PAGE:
April 2003, Laurent Garnier was playing the Music Box, a mythical Manchester nightclub, packed with a capacity crowd of 600 people. He served up a rare, eclectic, and passionate DJ set that night, lining up classic rave anthems from the nineties and cutting edge electronica, vintage hip-hop and techno gems from Detroit, disco hymns and reggae classics. Suddenly, Garnier cut the music off. A lone voice rang out criticising the war in Iraq. The second Gulf War was already under way; Blair’s government had dragged England into a war that the people didn’t want. A clamour began and burst into a scream when military drum rolls boomed out. It was “War” by Edwin Starr. At this moment, Manchester went crazy. I saw t-shirts flying through the air, gangsters dancing like lunatics, girls twisting their bodies outrageously and guys literally hanging out of the ceiling. This was not a club anymore, this was not even a DJ set, this was now a pagan temple in which everything was allowed; eccentric behaviour, loss of control, blissful smiles and improbable gestures. I remember looking at Laurent plunged in his record boxes looking for a last record, hesitating nervously between Farley Jack Master Funk “Love Can’t Turn You Around” and Marshall Jefferson “Move Your Body”. He chose his last record. It sounded like a riot was going to start when the record ended with a spluttering hiss.
That night in Manchester is my clearest memory of Laurent Garnier’s art: generous, urgent and capable of miracles.
However, if like me, you have been following this artist for quite a while, you already know how diverse he really is, and how the term “one of the best DJs in the world” is an expression that does not do the man justice. It has to be said again and again that here is a man who has a one in a million fighting spirit, and who has been fighting for over fifteen years to get great music to the public. Garnier has always avoided theories and preferred action; he doesn’t like needless repetition or empty compromises and less still wasting time.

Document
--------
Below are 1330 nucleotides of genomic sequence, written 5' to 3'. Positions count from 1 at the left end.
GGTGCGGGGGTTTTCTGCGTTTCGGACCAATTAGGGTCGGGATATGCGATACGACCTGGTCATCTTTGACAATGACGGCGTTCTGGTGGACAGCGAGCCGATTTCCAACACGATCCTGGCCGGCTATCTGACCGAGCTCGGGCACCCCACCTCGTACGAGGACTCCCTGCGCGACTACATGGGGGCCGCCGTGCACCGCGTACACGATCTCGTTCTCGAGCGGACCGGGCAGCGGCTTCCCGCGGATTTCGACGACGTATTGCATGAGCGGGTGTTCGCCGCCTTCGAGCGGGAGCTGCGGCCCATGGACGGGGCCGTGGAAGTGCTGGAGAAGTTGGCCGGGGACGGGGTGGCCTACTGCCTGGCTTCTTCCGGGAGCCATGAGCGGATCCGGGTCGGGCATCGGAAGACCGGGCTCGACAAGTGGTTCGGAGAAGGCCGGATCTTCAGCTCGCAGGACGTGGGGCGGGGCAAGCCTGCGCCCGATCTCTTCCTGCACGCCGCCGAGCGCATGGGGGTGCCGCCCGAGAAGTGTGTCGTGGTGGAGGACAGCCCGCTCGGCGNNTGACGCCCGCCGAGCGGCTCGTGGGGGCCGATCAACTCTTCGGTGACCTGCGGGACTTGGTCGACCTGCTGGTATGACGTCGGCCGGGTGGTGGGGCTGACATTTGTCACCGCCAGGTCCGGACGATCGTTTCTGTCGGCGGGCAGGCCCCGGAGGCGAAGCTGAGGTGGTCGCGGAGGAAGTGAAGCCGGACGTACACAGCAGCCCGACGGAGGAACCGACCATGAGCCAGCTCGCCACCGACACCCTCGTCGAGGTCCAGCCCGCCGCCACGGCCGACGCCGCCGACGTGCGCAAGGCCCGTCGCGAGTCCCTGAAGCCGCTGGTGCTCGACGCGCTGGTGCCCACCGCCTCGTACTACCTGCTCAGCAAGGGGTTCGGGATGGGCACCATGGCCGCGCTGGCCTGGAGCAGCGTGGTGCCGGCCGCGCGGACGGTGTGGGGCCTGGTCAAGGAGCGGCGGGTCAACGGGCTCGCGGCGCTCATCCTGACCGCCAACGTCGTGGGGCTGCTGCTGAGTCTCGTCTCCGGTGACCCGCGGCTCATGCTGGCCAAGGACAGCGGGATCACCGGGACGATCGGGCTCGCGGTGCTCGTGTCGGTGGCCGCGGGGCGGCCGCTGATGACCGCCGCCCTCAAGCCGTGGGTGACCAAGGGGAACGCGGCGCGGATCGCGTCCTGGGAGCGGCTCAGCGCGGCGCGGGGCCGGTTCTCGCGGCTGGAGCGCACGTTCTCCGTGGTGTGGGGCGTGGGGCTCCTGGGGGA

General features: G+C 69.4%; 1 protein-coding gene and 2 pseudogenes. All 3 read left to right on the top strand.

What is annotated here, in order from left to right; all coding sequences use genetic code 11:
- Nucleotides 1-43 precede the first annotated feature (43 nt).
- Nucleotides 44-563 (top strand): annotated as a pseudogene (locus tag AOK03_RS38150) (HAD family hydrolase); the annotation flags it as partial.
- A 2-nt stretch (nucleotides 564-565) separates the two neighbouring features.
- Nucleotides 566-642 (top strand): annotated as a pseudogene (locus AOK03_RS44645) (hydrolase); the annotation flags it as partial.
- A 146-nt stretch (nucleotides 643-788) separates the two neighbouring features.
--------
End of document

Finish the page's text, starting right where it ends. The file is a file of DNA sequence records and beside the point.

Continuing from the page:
Since his third album, Unreasonable Behaviour, and the subsequent world tour, Laurent has definitely not been wasting time. There have been a series of legendary concerts, whether it was replacing Guns N’ Roses at the last minute in the Torhout-Werchter festival in Belgium or playing in Vietnam (!). After a year as Radio Nova’s music programmer, Garnier set up PBB (www.pedrobroadcast.com
), his first own web radio, conceived as a radical response to French radio’s conservative approach to music. This outlet allows him to share treasures from his record collection.
PBB, which doesn’t care about styles, crosses King Tubby with the Sex Pistols, links Underground Resistance to Alain Bashung or Karen Young. Shortly after, F.U. FM was also set up. The little brother of PBB, a pirate radio station, F.U. FM illegally broadcast its programmes across Ibiza during the summer of 2003. Nowadays, PBB is completed by a weekly show “It is what it is” on several European radios.